Looking for a Few Winter Deer Hunting Tips? Here You Go!
I think it’s safe to say that deer hunting late winter is a different animal than hunting in early archery. Not only are the bucks’ behavior different this time of year but us hunters also behave slightly different as well. I’ll give you a few winter deer hunting tips that I use while hitting that late season hunt.
10 Quick Tips
- Find the food. In some states baiting is legal while in most it is not. If the latter of the two, post up on that natural food source. Once the snow hits deer will be reverting back to those acorn bunks or hemlocks that they may have left earlier in the year. Take note of these spots early in the year so you can return in winter if need be.
- Bundle up. But do so with clothing that is breathable or can easily be unzipped (my next tip will explain why). The longer you can stay warm the further you increase your exposure to being in the woods and possibly seeing that nice buck.
- Now there are two versions of this tip and it varies depending on if you plan to sit in the stand or still hunt. It’s important to determine what type of hunting you plan on doing before entering the woods so you can dress accordingly.
- Don’t sweat! I’m sure you are already covered in warm gear to retain your body heat throughout the sit but this gear can also work against you while on the move if you don’t pace yourself. Wear something that can easily be unzipped or has airflow pockets. Sweat, once turned cold, acts the same as if you were to dump a bottle of cold water on you. Not good.
- Hunt the snow storms. If you’re tracking a buck or know where a common bedding ground is use the heavy snow fall to sneak up on them. It’ll mask your motion, scent, and sound. Most deer will hunker down during the storm so use it to your advantage to get in close.
- Move slow, stop, and scan often. It is extremely important that you do not rush through the woods even if you’re trying to get to that food bunk you flagged. You’ll not only overheat but you’ll more than likely jump the deer bedding down to stay warm.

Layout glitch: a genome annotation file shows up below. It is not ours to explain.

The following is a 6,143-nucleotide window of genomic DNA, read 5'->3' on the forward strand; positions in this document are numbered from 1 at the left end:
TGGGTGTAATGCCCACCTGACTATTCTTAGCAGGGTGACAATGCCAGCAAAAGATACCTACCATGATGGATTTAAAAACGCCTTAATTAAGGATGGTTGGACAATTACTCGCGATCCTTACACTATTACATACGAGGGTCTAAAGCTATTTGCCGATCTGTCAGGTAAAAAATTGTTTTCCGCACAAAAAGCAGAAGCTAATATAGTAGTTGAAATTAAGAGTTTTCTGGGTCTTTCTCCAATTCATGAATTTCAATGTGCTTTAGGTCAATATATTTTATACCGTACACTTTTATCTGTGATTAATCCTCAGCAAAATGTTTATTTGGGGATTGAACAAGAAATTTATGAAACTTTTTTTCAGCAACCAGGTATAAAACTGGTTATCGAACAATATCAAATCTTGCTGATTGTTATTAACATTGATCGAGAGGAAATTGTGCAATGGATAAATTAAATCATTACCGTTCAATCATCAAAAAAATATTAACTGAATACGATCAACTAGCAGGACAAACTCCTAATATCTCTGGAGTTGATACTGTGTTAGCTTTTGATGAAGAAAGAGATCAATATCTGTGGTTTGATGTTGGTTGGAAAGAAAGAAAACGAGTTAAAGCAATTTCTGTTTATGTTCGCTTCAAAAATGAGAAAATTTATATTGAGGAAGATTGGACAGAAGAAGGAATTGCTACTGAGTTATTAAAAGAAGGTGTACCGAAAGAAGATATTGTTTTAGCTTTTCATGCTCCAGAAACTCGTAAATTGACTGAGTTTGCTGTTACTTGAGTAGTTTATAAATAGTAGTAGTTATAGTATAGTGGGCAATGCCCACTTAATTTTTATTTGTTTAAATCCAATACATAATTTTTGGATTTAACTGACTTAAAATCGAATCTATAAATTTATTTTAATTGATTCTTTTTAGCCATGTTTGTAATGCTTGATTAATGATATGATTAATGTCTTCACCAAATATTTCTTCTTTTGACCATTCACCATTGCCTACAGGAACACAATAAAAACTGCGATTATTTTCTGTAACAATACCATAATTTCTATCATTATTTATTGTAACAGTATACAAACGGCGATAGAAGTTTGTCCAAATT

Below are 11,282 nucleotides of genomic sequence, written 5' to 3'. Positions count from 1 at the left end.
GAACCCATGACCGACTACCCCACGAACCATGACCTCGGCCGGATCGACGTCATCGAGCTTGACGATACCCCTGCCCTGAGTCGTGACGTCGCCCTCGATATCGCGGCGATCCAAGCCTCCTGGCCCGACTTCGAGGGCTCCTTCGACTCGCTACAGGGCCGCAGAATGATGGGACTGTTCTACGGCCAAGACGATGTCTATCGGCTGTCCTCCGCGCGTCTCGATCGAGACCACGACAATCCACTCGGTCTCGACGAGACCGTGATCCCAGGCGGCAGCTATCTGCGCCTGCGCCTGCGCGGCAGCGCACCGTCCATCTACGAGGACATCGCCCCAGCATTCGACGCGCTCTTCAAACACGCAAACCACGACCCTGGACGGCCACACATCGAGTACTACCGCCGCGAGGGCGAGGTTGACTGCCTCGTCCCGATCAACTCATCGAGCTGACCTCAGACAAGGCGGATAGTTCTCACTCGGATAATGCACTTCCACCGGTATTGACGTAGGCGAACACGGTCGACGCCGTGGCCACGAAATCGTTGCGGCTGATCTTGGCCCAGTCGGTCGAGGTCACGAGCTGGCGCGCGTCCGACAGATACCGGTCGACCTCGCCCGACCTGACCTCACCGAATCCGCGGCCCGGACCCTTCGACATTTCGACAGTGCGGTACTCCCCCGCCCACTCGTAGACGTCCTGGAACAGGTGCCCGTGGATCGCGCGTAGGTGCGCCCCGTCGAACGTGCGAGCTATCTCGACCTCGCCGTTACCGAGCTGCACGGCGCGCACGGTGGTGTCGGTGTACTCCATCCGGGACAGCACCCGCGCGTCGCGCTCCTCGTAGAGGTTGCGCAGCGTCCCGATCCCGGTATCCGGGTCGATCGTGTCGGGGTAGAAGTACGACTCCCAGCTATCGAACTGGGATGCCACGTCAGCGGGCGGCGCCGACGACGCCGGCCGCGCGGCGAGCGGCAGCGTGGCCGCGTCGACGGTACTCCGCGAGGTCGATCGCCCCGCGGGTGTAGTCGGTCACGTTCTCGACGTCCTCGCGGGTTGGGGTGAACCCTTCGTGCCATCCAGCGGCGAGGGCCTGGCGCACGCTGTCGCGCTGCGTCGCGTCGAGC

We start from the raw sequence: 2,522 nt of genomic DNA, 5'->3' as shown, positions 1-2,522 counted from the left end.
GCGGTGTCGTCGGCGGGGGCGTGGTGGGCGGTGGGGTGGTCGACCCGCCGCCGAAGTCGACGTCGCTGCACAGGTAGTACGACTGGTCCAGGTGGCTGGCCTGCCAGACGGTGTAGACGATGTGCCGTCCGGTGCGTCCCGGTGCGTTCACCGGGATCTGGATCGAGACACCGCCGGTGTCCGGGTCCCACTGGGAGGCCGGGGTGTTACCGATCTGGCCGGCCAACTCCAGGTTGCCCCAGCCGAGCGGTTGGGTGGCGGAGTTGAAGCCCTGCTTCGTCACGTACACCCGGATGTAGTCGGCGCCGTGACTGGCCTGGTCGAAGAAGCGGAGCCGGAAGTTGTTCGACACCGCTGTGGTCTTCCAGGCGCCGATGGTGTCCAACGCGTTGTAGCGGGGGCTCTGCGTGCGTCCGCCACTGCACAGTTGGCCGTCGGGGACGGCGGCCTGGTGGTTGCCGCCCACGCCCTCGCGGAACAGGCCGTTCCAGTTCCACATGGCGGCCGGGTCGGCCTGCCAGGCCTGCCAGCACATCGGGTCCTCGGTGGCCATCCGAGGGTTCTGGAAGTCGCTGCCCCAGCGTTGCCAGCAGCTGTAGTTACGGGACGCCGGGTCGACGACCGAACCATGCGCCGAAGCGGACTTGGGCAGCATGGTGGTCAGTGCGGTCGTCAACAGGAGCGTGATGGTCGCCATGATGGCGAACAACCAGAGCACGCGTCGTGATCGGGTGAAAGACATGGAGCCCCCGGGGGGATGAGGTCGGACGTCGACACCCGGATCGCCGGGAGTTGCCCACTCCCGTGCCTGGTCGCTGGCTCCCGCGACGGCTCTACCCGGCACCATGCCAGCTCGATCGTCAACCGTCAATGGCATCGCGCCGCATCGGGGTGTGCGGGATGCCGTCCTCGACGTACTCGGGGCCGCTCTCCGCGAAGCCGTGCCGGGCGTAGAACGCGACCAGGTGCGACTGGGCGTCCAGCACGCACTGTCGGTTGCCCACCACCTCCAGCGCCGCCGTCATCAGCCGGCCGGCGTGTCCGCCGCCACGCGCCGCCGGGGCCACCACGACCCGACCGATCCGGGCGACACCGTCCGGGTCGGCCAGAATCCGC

- Rest up next to a tree. If you’re still hunting make sure when you stop to scan your surroundings your are next to a tree or brush. The white snow causes your outline to stick out more so try to mesh against something already in the woods to be more concealed.
- Watch your step. Once the leaves have fallen off the trees the rustling sound they made prior to falling won’t be there to cover your noise. Snapping a branch under your foot is a lot more noticeable in the winter than in the fall due to the cold causing the snap to be more violent. If you happen to step on a branch that lets out a pop hold tight for a minute or two to let whatever was alerted think it was a natural sound in the woods.
- Look for two-way game trails. Meaning as you see tracks in the snow you want to keep an eye out for trails with tracks heading in both directions. This means that most likely if you missed them one way they’ll be coming back the same way later in the day so sit on it. Don’t get side tracked with following one-off single track trails as you don’t know how long they could go and if they may even lead back up with a major game trail.
- Hydrate and fuel up with food. Don’t rely on eating snow to hydrate since this can actually bring down your core body temperature and you exert energy to melt the snow. You burn more calories moving through thick snow than you do on bare ground so pack a lunch to stay energized.
- Take note of where the sun falls on the terrain. In the winter deer will prefer to sit on a ridgeline where there is heavy sunshine to stay warm. If you know where a good sun exposed place is, it may be good to check it out for activity.
As I said, deer hunting in the snow can be a whole different experience than in the fall so change your tactics accordingly and you’ll increase your chances of scoring a trophy. I hope these winter deer hunting tips help!